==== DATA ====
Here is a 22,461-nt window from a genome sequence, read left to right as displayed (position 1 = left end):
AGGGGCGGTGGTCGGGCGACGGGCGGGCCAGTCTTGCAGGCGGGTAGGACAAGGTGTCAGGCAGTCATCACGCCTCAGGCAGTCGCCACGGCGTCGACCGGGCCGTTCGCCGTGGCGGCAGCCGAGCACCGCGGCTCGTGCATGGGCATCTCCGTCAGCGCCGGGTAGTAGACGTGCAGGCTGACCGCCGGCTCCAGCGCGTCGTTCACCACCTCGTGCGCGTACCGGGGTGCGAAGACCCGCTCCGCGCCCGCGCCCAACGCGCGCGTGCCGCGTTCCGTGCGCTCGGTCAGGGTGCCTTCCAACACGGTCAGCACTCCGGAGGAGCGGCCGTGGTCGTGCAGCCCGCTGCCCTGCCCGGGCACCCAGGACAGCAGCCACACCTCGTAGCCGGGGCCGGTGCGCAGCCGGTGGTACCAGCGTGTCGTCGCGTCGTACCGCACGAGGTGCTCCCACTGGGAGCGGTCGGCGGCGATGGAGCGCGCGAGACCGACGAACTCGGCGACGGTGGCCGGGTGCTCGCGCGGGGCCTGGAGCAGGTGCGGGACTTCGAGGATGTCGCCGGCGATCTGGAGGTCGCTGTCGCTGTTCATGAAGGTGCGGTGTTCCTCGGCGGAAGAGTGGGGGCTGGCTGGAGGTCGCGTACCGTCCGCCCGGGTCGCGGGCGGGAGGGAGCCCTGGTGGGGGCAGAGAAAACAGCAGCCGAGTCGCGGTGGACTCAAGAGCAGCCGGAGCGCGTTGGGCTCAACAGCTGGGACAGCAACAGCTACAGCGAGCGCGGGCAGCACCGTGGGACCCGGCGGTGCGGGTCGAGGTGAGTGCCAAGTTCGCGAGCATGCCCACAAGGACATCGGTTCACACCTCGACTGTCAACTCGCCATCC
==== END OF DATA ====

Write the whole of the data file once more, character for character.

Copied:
Here is a 22,461-nt window from a genome sequence, read left to right as displayed (position 1 = left end):
AGGGGCGGTGGTCGGGCGACGGGCGGGCCAGTCTTGCAGGCGGGTAGGACAAGGTGTCAGGCAGTCATCACGCCTCAGGCAGTCGCCACGGCGTCGACCGGGCCGTTCGCCGTGGCGGCAGCCGAGCACCGCGGCTCGTGCATGGGCATCTCCGTCAGCGCCGGGTAGTAGACGTGCAGGCTGACCGCCGGCTCCAGCGCGTCGTTCACCACCTCGTGCGCGTACCGGGGTGCGAAGACCCGCTCCGCGCCCGCGCCCAACGCGCGCGTGCCGCGTTCCGTGCGCTCGGTCAGGGTGCCTTCCAACACGGTCAGCACTCCGGAGGAGCGGCCGTGGTCGTGCAGCCCGCTGCCCTGCCCGGGCACCCAGGACAGCAGCCACACCTCGTAGCCGGGGCCGGTGCGCAGCCGGTGGTACCAGCGTGTCGTCGCGTCGTACCGCACGAGGTGCTCCCACTGGGAGCGGTCGGCGGCGATGGAGCGCGCGAGACCGACGAACTCGGCGACGGTGGCCGGGTGCTCGCGCGGGGCCTGGAGCAGGTGCGGGACTTCGAGGATGTCGCCGGCGATCTGGAGGTCGCTGTCGCTGTTCATGAAGGTGCGGTGTTCCTCGGCGGAAGAGTGGGGGCTGGCTGGAGGTCGCGTACCGTCCGCCCGGGTCGCGGGCGGGAGGGAGCCCTGGTGGGGGCAGAGAAAACAGCAGCCGAGTCGCGGTGGACTCAAGAGCAGCCGGAGCGCGTTGGGCTCAACAGCTGGGACAGCAACAGCTACAGCGAGCGCGGGCAGCACCGTGGGACCCGGCGGTGCGGGTCGAGGTGAGTGCCAAGTTCGCGAGCATGCCCACAAGGACATCGGTTCACACCTCGACTGTCAACTCGCCATCC